Launching

To launch the atoms, the frequency of the upward-directed lasers are shifted closer to resonance, increasing the photon scattering rate, while the downward-directed lasers are shifted further from resonance. This exerts a large upward force on the atoms.

The atoms accelerate until they reach a velocity where all of the lasers appear to have the same frequency because of the Doppler shift. This velocity depends on the frequency difference of the lasers and can be precisely controlled. The height of the launch depends on the launch velocity. Because of the large accelerations possible with laser manipulation, launch velocities of several meters per second can be achieved very quickly.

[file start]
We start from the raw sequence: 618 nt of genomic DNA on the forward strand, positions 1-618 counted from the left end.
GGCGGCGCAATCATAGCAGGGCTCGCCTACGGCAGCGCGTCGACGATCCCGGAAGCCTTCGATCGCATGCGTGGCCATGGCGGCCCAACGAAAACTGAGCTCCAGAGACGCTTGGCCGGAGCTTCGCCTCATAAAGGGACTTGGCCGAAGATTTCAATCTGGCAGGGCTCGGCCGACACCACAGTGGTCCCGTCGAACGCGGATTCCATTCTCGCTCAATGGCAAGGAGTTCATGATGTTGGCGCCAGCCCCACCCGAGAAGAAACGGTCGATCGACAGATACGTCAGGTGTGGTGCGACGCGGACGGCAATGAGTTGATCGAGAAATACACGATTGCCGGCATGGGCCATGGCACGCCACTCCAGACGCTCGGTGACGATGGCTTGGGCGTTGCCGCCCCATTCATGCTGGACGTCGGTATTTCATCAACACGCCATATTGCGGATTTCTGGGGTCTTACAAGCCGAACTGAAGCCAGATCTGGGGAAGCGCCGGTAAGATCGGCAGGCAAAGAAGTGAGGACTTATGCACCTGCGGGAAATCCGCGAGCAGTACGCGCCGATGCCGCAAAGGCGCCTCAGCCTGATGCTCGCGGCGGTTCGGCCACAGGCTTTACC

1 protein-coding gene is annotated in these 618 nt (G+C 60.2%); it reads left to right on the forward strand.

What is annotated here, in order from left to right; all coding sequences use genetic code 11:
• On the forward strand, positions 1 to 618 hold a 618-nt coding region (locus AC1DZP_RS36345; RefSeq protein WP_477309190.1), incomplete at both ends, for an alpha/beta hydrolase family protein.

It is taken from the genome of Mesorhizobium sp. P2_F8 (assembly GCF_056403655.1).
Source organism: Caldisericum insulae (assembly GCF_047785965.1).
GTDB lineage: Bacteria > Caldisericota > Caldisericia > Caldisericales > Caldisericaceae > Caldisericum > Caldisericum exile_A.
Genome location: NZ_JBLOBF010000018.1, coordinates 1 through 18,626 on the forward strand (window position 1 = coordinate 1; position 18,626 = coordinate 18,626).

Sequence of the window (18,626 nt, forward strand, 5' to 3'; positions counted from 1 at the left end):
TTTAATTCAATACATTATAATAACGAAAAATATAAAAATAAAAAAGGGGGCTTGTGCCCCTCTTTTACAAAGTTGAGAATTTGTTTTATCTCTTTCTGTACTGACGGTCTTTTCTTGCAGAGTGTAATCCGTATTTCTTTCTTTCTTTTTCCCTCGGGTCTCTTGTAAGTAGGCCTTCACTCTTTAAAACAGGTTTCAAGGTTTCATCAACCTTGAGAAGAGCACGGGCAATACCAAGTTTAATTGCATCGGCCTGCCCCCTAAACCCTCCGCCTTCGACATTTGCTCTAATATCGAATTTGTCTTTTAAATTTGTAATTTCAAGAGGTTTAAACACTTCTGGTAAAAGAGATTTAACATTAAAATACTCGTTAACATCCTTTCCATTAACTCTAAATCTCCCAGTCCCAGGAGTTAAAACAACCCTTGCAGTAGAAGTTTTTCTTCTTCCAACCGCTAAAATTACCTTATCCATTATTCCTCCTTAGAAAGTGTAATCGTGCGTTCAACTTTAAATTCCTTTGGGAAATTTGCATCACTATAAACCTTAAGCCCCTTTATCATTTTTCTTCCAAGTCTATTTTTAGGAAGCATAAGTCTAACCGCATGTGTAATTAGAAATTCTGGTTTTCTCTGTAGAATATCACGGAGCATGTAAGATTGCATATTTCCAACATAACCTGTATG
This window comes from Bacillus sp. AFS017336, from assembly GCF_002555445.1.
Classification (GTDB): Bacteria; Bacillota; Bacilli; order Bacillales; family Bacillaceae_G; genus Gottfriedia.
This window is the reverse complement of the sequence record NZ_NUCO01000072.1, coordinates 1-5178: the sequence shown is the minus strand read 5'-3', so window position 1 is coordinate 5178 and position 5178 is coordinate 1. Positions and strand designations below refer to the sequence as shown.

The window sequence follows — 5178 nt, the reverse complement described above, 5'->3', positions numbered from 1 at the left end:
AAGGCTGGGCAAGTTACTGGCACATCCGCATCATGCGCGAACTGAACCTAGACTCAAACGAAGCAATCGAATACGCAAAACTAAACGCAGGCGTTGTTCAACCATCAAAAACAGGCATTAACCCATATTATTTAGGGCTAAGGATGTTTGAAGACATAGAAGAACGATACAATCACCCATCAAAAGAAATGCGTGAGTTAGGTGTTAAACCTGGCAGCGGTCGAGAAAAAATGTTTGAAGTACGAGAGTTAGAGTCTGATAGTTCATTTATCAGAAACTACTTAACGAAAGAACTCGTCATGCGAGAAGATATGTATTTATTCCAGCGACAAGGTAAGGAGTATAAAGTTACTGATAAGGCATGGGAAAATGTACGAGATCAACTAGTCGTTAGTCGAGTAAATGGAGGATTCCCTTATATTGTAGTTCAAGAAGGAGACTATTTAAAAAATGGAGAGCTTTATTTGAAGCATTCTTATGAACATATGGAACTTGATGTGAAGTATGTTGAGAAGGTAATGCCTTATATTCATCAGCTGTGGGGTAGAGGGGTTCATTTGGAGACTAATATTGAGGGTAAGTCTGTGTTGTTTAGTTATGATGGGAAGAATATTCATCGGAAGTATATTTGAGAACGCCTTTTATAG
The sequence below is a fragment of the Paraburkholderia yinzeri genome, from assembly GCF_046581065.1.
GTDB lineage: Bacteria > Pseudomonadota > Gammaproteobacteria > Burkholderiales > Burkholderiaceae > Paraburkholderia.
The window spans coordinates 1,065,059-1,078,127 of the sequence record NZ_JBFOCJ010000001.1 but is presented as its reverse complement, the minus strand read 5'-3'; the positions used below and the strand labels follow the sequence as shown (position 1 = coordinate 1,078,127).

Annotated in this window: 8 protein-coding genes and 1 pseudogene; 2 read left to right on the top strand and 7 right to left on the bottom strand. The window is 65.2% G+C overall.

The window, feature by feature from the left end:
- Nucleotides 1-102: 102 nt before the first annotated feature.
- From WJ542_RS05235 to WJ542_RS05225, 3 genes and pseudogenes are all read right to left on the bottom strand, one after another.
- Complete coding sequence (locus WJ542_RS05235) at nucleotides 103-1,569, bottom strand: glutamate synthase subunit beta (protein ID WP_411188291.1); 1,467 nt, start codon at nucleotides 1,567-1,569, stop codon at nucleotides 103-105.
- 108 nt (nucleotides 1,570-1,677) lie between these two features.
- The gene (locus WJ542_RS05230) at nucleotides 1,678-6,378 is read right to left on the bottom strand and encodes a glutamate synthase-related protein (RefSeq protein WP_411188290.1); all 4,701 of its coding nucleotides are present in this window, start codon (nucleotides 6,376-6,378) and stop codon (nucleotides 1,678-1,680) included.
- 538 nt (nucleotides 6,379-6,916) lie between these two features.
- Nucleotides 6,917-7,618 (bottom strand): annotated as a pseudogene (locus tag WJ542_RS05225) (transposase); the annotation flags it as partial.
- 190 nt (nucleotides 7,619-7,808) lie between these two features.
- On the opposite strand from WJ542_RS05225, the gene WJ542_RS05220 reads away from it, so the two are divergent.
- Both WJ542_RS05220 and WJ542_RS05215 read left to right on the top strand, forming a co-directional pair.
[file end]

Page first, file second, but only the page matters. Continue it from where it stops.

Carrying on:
Our atoms are typically launched at a velocity of 4.4 meters/second and reach a height of 1 meter above the collection region. The lasers are shifted to their new frequencies for a total of about two milliseconds (thousandths of a second).